Why Kenya should not be food insecure

Kenya’s climatic conditions are suitable for food production. FILE PHOTO | NMG
Kenya’s climatic conditions are suitable for food production. FILE PHOTO | NMG 

President Uhuru Kenyatta’s priorities for the second term in office is dubbed, the Big Four, one of which is food security. This was one of the three ills that independent Kenya’s government targeted to eradicate, the others being ignorance and disease.

Over 50 years later we are still confronted with hunger as a challenge in Kenya. Every year the media is awash with scenes and stories of Kenya in various parts of the country facing starvation. Further both government and non-governmental, organizations periodically supply relief food to areas with food deficits.

In a study published in 2014, the African Women Studies Centre of the University of Nairobi published a report on the Status of Food Security in Kenya. The report found out that majority of Kenyans were food hungry.

The statistics revealed that food insecurity is spread across the country. Discussing the findings of this report with the Senate’s Agriculture Committee this past week, there was robust debate about how areas of this country that are considered the food basket can have food insecurity.

The discussions took place in the context of consideration by the Senate of the Food Security Bill, 2017. Initially discussed in the Senate during the last session, it lapsed before it could become law.


The importance of a legislative framework on food security is underscored by the provisions of Article 43 (1) (c) of the Constitution. The provision guarantees to every Kenyan the right to food.

The food is required to be in sufficient quantities and qualities so that nobody suffers from hunger and also that the food does not cause health complications resulting from quality issues.

Why is Kenya insecure yet countries with harsher climatic conditions are able to feed their people? A key part of our challenge is governance. There are many institutions and laws that regulate production and distribution of food in Kenya. Like several areas in the country, laws and institutions do not on their own translate to desired results.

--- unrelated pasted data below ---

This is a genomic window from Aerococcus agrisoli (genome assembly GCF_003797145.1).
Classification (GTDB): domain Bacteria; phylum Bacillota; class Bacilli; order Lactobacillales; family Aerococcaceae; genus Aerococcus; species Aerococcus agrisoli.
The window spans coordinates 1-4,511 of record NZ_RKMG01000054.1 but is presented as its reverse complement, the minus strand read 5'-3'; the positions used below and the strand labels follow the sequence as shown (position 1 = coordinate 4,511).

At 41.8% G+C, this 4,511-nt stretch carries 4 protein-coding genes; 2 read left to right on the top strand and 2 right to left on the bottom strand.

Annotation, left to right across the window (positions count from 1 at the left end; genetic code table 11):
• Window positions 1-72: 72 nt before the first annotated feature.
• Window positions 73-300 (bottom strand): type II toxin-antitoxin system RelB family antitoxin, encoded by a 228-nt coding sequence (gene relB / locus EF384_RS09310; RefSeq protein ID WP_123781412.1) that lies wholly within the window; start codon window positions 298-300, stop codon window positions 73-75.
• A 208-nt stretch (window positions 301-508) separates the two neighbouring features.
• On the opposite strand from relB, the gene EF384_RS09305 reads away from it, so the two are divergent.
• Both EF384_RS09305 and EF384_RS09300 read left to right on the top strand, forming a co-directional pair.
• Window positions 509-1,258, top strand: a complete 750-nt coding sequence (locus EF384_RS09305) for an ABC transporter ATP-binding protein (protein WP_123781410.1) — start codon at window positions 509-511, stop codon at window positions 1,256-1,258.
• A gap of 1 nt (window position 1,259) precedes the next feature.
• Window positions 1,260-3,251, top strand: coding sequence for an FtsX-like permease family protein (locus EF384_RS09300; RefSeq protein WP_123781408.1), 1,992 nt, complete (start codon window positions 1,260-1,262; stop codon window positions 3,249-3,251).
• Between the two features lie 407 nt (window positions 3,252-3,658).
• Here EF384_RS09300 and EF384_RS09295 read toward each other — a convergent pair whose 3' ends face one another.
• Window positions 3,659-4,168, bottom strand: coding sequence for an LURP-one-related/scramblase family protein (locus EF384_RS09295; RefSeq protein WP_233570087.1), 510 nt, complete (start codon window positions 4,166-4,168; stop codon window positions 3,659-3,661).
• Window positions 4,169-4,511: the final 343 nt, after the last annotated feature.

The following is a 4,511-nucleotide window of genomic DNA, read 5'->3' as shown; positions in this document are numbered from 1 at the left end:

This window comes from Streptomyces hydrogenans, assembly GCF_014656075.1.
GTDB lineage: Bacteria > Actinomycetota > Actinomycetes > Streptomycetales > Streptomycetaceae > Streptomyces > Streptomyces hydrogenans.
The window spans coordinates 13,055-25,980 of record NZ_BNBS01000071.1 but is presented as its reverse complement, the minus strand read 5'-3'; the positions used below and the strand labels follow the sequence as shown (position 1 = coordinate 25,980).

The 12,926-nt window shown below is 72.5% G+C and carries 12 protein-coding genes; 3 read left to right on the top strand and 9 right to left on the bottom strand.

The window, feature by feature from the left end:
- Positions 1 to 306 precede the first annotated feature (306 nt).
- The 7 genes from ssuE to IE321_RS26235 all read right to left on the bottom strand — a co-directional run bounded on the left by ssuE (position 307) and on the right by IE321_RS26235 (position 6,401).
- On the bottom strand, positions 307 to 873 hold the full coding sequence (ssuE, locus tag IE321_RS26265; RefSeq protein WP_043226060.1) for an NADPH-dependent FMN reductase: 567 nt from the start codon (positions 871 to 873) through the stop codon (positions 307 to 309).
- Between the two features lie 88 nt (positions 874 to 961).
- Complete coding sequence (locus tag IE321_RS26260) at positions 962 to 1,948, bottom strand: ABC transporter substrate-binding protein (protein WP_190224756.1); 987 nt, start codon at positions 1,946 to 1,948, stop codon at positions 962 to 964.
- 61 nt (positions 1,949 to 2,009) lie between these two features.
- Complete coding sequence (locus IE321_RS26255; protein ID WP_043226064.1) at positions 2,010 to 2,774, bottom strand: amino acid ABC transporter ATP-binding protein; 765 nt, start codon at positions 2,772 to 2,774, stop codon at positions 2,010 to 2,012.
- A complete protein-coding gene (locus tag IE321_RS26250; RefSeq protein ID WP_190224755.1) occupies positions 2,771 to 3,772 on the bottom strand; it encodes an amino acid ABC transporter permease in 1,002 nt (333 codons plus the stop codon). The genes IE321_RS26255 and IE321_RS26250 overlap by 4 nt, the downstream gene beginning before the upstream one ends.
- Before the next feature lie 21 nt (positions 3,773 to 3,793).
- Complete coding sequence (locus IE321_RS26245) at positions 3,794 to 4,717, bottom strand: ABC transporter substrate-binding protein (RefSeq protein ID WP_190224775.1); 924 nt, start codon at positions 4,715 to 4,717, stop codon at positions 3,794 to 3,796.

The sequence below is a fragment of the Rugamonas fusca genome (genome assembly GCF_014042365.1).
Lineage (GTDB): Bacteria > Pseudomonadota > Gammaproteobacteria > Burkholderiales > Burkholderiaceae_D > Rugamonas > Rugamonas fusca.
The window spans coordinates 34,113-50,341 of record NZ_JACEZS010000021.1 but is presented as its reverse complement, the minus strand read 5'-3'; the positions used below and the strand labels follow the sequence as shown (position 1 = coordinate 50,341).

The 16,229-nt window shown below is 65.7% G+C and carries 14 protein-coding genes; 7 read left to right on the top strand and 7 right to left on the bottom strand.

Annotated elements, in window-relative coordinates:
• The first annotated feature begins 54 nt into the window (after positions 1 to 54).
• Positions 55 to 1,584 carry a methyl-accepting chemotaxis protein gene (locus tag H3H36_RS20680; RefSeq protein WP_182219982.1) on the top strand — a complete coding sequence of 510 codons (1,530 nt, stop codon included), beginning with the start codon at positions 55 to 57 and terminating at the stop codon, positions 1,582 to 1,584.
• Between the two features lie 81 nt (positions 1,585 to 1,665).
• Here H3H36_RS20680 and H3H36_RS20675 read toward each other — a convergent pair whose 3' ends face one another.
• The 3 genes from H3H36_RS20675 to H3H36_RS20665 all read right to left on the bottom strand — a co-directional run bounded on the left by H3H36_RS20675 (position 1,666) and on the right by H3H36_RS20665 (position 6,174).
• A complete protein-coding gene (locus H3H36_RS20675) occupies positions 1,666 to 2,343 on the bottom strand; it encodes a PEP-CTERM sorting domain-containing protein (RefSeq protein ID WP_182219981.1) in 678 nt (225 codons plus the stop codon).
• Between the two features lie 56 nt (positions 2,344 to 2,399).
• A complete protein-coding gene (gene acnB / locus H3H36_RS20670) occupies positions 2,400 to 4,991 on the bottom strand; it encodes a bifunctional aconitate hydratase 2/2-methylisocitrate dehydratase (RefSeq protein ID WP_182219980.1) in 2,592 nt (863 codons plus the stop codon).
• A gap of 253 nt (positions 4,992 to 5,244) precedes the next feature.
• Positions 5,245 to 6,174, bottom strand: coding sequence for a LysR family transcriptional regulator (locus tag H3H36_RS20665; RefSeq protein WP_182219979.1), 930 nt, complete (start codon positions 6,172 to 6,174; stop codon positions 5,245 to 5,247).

They require faithful implementation and prudent leadership. Just last year, the government capped the price of Maize flour to ensure that citizens were able to access them and make ugali, a key staple food. This intervention was shortlived and ended with the election season.

Very little was done to the underlying challenges that led to the unsustainable prices that obtained then and to which we are quickly reverting to.

Despite the challenges of climate change, Kenya’s climatic conditions are still suitable for food production. There are interventions necessary to respond to the changing climate, including improving the quality and variety of seeds that farmers plant and adoption irrigation agriculture.

However, the main challenge in the sector is the impact of corruption. Corruption negatively impacts on efforts to ensure food availability. A few years ago, the Government designed and has been implementing an expansive irrigation project to produce food in Galana Kulalu, at the Coast so as to address scarcity in the country.

Instead of discussing the contribution of the project to the country’s food needs, the focus was on whether or not corruption was evident in the implementation process.

It is symptomatic of our prioritisation as a country. Well meaning processes are viewed by those charged with the responsibility to implement them as an opportunity for self-aggrandisement.

Consequently, while food security as a priority for the government is demonstration of a commitment to deal with the main challenges that confront citizens on a daily basis, as evidenced by statistics. The study by the University of Nairobi team demonstrated, for example, that women spend up to 70 per cent of their income on food.

To deliver food security for the populace will ensure we have a healthy and productive population in addition to freeing their income to be used for other critical areas of the economy resulting in greater pace of development in the country.

Our starting point must be an audit of our current food interventions to identify areas of leakages and blockades.

Such a process will most likely reveal that our greatest challenge is not under-allocation or lack of resources but more about misuse and diversion of resources meant for food security. This is what we have to fix if we are to ensure that all Kenyans have access to adequate quantities and quality of food.